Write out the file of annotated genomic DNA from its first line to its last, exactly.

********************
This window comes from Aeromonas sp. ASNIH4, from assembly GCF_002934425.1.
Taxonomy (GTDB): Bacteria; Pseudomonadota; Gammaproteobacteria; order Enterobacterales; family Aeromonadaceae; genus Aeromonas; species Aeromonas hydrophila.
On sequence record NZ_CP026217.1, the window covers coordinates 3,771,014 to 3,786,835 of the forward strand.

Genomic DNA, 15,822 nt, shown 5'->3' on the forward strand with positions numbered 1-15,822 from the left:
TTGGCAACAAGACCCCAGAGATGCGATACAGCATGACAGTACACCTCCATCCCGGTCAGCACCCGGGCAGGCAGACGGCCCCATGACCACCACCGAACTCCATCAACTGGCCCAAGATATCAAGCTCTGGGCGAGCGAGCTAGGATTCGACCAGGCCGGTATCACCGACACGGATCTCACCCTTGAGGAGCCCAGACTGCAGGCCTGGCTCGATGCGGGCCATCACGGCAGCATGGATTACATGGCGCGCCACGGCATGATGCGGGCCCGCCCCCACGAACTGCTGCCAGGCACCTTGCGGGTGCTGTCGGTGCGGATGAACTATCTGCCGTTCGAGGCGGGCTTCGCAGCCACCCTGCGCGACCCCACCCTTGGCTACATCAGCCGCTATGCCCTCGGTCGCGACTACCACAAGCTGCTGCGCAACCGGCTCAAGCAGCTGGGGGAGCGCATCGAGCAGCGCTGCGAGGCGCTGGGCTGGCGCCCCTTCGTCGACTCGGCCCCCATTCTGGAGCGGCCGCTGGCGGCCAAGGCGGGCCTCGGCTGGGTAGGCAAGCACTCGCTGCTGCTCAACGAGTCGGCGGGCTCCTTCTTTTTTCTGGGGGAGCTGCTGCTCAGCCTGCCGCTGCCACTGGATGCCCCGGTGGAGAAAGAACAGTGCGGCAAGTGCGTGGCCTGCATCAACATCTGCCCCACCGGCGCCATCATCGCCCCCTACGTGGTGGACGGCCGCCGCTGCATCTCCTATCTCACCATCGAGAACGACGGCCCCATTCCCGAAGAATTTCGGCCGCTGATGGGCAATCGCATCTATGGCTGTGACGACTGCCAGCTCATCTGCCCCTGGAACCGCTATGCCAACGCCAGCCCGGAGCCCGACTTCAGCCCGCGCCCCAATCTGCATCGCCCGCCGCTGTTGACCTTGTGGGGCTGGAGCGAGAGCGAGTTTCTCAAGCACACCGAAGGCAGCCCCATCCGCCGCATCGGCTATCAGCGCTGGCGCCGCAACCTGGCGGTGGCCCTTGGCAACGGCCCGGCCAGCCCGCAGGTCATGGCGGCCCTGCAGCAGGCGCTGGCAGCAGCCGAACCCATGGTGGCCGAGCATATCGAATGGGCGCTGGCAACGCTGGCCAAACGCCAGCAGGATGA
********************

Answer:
This window comes from Aeromonas sp. ASNIH4, from assembly GCF_002934425.1.
Taxonomy (GTDB): Bacteria; Pseudomonadota; Gammaproteobacteria; order Enterobacterales; family Aeromonadaceae; genus Aeromonas; species Aeromonas hydrophila.
On sequence record NZ_CP026217.1, the window covers coordinates 3,771,014 to 3,786,835 of the forward strand.

Genomic DNA, 15,822 nt, shown 5'->3' on the forward strand with positions numbered 1-15,822 from the left:
TTGGCAACAAGACCCCAGAGATGCGATACAGCATGACAGTACACCTCCATCCCGGTCAGCACCCGGGCAGGCAGACGGCCCCATGACCACCACCGAACTCCATCAACTGGCCCAAGATATCAAGCTCTGGGCGAGCGAGCTAGGATTCGACCAGGCCGGTATCACCGACACGGATCTCACCCTTGAGGAGCCCAGACTGCAGGCCTGGCTCGATGCGGGCCATCACGGCAGCATGGATTACATGGCGCGCCACGGCATGATGCGGGCCCGCCCCCACGAACTGCTGCCAGGCACCTTGCGGGTGCTGTCGGTGCGGATGAACTATCTGCCGTTCGAGGCGGGCTTCGCAGCCACCCTGCGCGACCCCACCCTTGGCTACATCAGCCGCTATGCCCTCGGTCGCGACTACCACAAGCTGCTGCGCAACCGGCTCAAGCAGCTGGGGGAGCGCATCGAGCAGCGCTGCGAGGCGCTGGGCTGGCGCCCCTTCGTCGACTCGGCCCCCATTCTGGAGCGGCCGCTGGCGGCCAAGGCGGGCCTCGGCTGGGTAGGCAAGCACTCGCTGCTGCTCAACGAGTCGGCGGGCTCCTTCTTTTTTCTGGGGGAGCTGCTGCTCAGCCTGCCGCTGCCACTGGATGCCCCGGTGGAGAAAGAACAGTGCGGCAAGTGCGTGGCCTGCATCAACATCTGCCCCACCGGCGCCATCATCGCCCCCTACGTGGTGGACGGCCGCCGCTGCATCTCCTATCTCACCATCGAGAACGACGGCCCCATTCCCGAAGAATTTCGGCCGCTGATGGGCAATCGCATCTATGGCTGTGACGACTGCCAGCTCATCTGCCCCTGGAACCGCTATGCCAACGCCAGCCCGGAGCCCGACTTCAGCCCGCGCCCCAATCTGCATCGCCCGCCGCTGTTGACCTTGTGGGGCTGGAGCGAGAGCGAGTTTCTCAAGCACACCGAAGGCAGCCCCATCCGCCGCATCGGCTATCAGCGCTGGCGCCGCAACCTGGCGGTGGCCCTTGGCAACGGCCCGGCCAGCCCGCAGGTCATGGCGGCCCTGCAGCAGGCGCTGGCAGCAGCCGAACCCATGGTGGCCGAGCATATCGAATGGGCGCTGGCAACGCTGGCCAAACGCCAGCAGGATGA